Equation of time wristwatch
An equation of time watch shows the difference between "true" solar time (that of Nature) and "mean" solar time (that of Man). This rare and poetic complication is usually combined with other astronomical indications.
The Earth makes an elliptical orbit around the Sun; also, its axis is tilted from perpendicular to the plane of the equator. For these two reasons, a "true" solar day, which is the interval of time between two "true" noons when the Sun is at its highest point in the sky, is never the same length over the course of the year. It is exactly twenty-four hours long on just four days: April 15th, June 14th, September 1st and December 24th. In an unchanging cycle, all the other days are either longer or shorter. This difference, which ranges from less 16 minutes and 23 seconds on November 4th to plus 14 minutes and 22 seconds on February 11th, is the "equation of time".
Watchmakers have always vied to find ingenious ways to convey these celestial mechanics. Because these variations occur identically on the same dates, they can be "programmed" by means of a cam making one complete rotation each year. This extremely sophisticated complication first appeared on longcase clocks. It was then miniaturized to fit inside a pocket watch case and later, in the twentieth century, a wristwatch. Rarely seen alone, the equation of time is a "classic" feature of any ultra-complicated watch.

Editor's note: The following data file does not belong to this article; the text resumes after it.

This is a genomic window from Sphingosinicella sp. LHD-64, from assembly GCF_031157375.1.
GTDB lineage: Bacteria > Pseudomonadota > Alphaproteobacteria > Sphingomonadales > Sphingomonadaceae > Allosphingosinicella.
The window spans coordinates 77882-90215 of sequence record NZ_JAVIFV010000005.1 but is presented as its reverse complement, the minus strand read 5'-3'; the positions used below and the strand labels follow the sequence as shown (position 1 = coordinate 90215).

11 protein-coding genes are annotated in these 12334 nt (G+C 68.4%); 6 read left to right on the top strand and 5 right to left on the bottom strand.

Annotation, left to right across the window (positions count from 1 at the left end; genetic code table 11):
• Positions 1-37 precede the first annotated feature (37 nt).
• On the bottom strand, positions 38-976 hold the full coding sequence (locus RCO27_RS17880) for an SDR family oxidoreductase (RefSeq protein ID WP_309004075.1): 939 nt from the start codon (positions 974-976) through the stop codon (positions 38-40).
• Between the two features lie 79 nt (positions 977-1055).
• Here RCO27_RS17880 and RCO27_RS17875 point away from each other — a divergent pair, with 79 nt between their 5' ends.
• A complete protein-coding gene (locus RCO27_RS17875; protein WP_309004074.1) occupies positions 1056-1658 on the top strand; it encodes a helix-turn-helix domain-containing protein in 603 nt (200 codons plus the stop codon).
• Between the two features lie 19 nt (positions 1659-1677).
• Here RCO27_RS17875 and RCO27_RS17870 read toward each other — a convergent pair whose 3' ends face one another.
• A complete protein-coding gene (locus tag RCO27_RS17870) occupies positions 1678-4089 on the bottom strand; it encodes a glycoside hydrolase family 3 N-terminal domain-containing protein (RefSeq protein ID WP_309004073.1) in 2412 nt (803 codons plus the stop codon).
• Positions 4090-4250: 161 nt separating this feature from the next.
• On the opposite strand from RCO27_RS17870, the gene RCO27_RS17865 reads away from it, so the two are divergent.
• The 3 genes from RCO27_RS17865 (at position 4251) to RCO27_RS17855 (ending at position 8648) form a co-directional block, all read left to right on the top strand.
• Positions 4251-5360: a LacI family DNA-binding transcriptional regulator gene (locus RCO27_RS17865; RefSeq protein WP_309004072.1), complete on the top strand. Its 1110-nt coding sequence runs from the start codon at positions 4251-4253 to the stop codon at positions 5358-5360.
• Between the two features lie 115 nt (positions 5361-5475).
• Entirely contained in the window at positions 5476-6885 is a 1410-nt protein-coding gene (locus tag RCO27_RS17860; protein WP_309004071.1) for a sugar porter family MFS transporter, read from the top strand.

There are different ways to show the equation of time. Most watches prefer a hand sweeping a subsidiary dial or arc, graduated from 16 to +14 minutes. This requires a little mental arithmetic by the wearer, adding or subtracting to calculate true time from mean time. Simpler to use but more complex to make, the “running equation” (équation marchante) has two coaxial minute hands, one to show mean solar time and the other true solar time at a glance. For many years this sophisticated system was found only on pocket watches, although the first wristwatches with running equation were recently unveiled.